Gigabyte uses the usual colour scheme to this board as well – blue PCB and the same coloured slots and sockets just like always. What is unlike Gigabyte is that the layout is not wonderful.

We found some glaringly obvious incompatibility problems that we felt should have been seen in the first place, let alone addressed in this product revision. Crazily, after looking at the Gigabyte website it looks like not only the GA-P35-DS4 has this problem but also every other Gigabyte P35 board that features a second PCI-Express x16 slot (x4 electrically)—regardless of revision.

This wasn't a problem when we reviewed the Gigabyte GA-P35-DS3R because it has three PCI slots instead of two and the second PCI-Express x16. You see, the secondary x16 slot sits directly in line with four of the SATA ports. We found that if you use a single slot card like the HD 3850, you lose two sockets, and if you use a dual slot card like the HD 3870, you lose all four sockets! That’s 50 percent of hard drive connectivity, even less if you want to use the Intel Matrix RAID ones specifically.

As much as I discourage CrossFire use on an Intel P35 board, since the orange slot does not provide enough bandwidth, the Gigabyte GA-EP35-DS4 is significantly cheaper than the most inexpensive Intel X38 board. An X38 has two full PCI-Express x16 slots for unhindered CrossFire, so those on a budget might seriously consider the DS4 with a future upgrade in mind. In addition, Gigabyte offers this feature on not just one but many boards that have a very similar layout – how could it miss this?

Gigabyte GA-EP35-DS4 Board Layout
Gigabyte GA-EP35-DS4 Board Layout

In contrast the IDE slot is very well placed at the edge of the board at 90 degrees to the cards, and the purple set of SATA ports are right down the bottom of the board out the way. However, the four USB pin-outs right above this could have been put nearer the bottom edge, as could the front panel audio that's right behind the rear I/O.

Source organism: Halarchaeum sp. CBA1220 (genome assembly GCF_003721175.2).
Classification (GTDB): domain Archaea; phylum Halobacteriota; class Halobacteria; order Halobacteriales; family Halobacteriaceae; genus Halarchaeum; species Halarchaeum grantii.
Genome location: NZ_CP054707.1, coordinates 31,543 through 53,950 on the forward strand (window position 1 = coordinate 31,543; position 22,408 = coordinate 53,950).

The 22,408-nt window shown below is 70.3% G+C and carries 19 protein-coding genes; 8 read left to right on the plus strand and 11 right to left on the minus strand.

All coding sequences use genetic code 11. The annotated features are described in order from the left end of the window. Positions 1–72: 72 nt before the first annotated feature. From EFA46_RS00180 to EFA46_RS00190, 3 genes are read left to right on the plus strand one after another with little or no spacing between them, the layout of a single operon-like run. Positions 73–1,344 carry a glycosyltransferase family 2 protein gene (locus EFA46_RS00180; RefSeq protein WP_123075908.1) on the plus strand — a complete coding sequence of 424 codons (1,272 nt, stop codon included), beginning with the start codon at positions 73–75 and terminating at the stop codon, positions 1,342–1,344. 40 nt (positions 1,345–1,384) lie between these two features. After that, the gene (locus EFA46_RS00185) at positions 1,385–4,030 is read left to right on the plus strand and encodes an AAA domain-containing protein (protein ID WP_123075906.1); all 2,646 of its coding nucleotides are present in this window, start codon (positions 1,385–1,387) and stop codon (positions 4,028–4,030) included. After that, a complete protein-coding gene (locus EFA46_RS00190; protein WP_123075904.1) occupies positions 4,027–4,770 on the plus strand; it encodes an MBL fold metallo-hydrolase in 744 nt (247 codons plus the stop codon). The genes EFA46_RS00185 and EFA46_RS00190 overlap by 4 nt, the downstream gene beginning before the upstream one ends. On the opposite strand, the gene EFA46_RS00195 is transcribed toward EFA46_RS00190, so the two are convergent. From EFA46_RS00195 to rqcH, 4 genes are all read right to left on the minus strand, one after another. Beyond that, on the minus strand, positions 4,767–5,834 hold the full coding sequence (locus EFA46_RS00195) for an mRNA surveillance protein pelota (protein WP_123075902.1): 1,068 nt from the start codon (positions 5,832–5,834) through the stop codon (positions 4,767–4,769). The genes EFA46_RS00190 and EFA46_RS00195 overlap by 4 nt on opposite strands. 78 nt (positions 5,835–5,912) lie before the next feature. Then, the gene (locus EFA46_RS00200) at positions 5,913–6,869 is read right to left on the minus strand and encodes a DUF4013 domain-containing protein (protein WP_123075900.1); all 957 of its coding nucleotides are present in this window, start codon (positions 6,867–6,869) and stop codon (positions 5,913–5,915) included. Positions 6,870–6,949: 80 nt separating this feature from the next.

Apart from these issues, the rest of the layout is very good – the power sockets are well positioned around the edges and other pin-outs like the Firewire, S/PDIF in and front panel connections are at the base of the board where they should be. The memory slots are high enough so they don't interfere with the PCI-Express graphics card, and the cooling solution is very well designed in that it not only provides ample space around the CPU socket but it manages to not interfere with anything.

Despite this, Gigabyte still manages to cram in several heatpipes and low profile heatsinks, of which we found this cools the hot components really very well, even under extended high load when using a quad-core CPU. The heatsinks may not be screwed down like we prefer, but they do use some beefier springs to increase the contact pressure.

Gigabyte GA-EP35-DS4 Board Layout Gigabyte GA-EP35-DS4 Board Layout
Click to enlarge

Gigabyte again includes its Ultra Durable 2 features to the GA-EP35-DS4. This includes all solid state capacitors (although they aren't the super low ESR surface mount variety – that's saved for the DQ6 models), low RDS(on) mosfets and Ferrite cored chokes. In addition to this, Gigabyte also includes a dual BIOS, as well as both an in-BIOS update facility and an in-Windows auto-update facility for BIOS updating – please take note, Sapphire! This is how to do it.

What is slightly annoying is the clear CMOS... pins; they require a short with something metallic – this isn't the most exact science, and for the cost of a momentary button soldered to the board instead, it's hardly a big ask.

The CPU socket has six phases—all of which are cooled by heatpipes—while both the memory and north bridge have a single power phase each. There's enough PCI and PCI-Express slots to keep people happy, but if you want to use more PCI slots then buy the non-CrossFire DS3 version instead – Gigabyte provides ample choice across its range. Do remember that if you are using CrossFire then all three PCI-Express x1 slots will be unavailable – this is an ICH9R south bridge limitation because there are not enough PCI-Express lanes available.

The single Gigabit Ethernet should be enough, but if you need more network connections remember there are three Firewire ports that can be used for direct connection (as well as everything else) if need be. We feel that Gigabyte has included a solid mix of features, especially for the price.
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October 14 2021 | 15:04